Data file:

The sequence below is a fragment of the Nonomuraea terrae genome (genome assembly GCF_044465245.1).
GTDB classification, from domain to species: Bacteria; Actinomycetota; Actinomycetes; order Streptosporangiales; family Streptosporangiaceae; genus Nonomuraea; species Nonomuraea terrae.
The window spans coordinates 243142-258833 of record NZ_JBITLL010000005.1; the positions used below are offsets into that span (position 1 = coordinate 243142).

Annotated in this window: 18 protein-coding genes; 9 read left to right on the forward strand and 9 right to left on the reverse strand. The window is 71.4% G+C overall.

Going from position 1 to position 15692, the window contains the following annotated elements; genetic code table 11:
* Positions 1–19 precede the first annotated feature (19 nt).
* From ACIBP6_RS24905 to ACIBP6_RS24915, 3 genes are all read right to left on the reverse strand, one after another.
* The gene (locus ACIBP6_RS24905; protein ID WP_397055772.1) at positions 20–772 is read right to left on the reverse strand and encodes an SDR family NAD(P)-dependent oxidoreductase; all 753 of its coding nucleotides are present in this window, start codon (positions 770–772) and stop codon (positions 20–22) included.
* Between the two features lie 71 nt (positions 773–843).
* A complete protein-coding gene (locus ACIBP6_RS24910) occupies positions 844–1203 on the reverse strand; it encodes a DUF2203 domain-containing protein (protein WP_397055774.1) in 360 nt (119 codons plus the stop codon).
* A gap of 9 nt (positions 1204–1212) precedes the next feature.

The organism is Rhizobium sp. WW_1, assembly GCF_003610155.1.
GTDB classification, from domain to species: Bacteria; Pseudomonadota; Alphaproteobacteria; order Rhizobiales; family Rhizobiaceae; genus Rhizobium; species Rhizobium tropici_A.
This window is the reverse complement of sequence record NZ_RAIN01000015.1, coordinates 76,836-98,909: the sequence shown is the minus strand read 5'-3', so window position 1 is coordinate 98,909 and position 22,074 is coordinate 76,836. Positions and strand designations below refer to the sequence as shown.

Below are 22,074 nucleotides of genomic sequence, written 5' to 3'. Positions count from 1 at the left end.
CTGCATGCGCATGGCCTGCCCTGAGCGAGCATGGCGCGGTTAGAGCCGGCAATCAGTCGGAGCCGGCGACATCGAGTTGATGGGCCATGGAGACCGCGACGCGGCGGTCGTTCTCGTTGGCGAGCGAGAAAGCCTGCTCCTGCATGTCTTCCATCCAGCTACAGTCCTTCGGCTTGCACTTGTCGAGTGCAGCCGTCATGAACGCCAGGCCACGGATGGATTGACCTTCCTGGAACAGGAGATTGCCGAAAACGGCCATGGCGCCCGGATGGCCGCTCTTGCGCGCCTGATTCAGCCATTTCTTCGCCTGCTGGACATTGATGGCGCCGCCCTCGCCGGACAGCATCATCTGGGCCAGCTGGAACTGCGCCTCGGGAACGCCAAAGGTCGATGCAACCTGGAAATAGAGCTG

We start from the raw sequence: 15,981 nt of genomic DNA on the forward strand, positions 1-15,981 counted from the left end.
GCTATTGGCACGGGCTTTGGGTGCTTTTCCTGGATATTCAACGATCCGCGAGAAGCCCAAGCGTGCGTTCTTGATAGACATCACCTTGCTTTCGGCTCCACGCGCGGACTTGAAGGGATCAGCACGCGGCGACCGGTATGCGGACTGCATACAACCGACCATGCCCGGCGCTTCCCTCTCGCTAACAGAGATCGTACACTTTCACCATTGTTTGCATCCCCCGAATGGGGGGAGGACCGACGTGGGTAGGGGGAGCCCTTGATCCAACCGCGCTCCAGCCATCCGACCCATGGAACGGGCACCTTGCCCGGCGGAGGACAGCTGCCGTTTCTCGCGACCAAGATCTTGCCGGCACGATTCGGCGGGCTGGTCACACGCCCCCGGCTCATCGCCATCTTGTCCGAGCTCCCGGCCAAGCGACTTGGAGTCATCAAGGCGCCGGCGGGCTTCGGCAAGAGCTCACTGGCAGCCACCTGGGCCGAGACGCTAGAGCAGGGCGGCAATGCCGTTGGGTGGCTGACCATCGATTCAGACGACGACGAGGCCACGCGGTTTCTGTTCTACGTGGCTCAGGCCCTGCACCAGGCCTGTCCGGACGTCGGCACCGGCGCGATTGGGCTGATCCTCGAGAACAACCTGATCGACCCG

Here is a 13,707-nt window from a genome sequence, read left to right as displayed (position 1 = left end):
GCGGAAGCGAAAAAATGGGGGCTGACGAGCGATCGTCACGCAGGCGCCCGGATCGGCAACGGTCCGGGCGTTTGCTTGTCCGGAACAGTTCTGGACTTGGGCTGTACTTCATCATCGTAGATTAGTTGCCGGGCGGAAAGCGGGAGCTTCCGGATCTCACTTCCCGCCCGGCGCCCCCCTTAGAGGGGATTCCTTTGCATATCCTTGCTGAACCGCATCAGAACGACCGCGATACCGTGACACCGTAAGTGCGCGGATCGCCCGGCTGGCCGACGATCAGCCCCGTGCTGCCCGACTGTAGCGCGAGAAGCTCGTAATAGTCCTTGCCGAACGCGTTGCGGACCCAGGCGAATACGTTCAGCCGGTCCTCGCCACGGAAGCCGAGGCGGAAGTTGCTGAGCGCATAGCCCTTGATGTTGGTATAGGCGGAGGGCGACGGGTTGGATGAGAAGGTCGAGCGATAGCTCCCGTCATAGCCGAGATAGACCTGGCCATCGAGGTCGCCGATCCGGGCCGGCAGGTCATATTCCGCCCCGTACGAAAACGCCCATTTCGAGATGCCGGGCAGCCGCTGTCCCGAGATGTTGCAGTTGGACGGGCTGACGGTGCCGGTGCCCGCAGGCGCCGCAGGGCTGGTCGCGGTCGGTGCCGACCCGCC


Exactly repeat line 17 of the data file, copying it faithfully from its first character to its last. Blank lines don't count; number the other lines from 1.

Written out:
We start from the raw sequence: 15,981 nt of genomic DNA on the forward strand, positions 1-15,981 counted from the left end.